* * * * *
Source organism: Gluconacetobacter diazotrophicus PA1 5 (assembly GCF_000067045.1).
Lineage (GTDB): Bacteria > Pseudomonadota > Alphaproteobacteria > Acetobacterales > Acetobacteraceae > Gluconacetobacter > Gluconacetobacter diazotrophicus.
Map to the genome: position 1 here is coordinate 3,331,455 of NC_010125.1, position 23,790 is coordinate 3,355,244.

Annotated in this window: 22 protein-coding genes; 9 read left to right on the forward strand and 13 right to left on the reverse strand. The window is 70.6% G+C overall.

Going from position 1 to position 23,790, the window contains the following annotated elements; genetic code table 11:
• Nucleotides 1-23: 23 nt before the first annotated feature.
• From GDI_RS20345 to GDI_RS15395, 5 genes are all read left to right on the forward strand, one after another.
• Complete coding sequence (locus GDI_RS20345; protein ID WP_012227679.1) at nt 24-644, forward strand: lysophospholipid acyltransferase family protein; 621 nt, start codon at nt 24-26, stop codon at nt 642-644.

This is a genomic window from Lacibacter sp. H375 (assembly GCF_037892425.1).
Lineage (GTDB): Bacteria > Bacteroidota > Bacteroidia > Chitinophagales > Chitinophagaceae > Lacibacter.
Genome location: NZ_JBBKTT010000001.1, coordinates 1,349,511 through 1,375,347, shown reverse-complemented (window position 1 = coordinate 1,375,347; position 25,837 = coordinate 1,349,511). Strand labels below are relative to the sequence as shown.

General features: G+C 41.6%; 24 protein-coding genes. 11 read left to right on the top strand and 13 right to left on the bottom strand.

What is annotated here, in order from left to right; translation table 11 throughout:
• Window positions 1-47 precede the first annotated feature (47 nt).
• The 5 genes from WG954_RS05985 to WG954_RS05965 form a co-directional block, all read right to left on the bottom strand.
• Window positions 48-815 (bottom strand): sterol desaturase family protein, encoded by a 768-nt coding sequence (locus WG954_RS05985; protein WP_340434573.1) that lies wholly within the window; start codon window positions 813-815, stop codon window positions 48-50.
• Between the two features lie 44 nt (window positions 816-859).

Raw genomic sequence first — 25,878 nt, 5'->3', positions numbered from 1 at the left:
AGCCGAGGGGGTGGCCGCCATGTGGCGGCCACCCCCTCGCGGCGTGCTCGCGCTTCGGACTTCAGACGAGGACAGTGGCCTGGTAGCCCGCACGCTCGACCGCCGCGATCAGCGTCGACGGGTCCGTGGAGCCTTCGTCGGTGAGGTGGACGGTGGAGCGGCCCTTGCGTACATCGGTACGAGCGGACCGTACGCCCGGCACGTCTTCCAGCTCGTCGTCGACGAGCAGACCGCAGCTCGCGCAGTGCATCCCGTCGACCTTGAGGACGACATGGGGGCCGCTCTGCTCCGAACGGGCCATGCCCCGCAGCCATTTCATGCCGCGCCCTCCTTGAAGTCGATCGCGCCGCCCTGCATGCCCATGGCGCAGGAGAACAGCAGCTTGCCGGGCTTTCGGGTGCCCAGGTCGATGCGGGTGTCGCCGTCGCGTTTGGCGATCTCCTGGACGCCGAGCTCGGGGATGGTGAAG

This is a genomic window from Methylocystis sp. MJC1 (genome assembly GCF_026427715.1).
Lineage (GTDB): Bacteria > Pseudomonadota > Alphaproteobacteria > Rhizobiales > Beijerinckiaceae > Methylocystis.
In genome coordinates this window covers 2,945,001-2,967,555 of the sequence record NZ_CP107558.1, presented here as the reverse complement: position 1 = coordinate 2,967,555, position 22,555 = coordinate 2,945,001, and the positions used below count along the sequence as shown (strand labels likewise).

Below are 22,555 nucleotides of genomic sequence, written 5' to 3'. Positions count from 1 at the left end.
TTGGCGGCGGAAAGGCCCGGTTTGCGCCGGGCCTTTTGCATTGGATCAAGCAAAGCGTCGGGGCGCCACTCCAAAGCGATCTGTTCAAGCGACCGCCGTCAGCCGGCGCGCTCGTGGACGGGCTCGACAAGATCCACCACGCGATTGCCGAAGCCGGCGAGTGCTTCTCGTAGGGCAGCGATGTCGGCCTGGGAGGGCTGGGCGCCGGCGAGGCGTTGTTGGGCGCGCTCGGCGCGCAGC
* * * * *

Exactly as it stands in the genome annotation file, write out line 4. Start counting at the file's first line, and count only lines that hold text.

Annotated in this window: 22 protein-coding genes; 9 read left to right on the forward strand and 13 right to left on the reverse strand. The window is 70.6% G+C overall.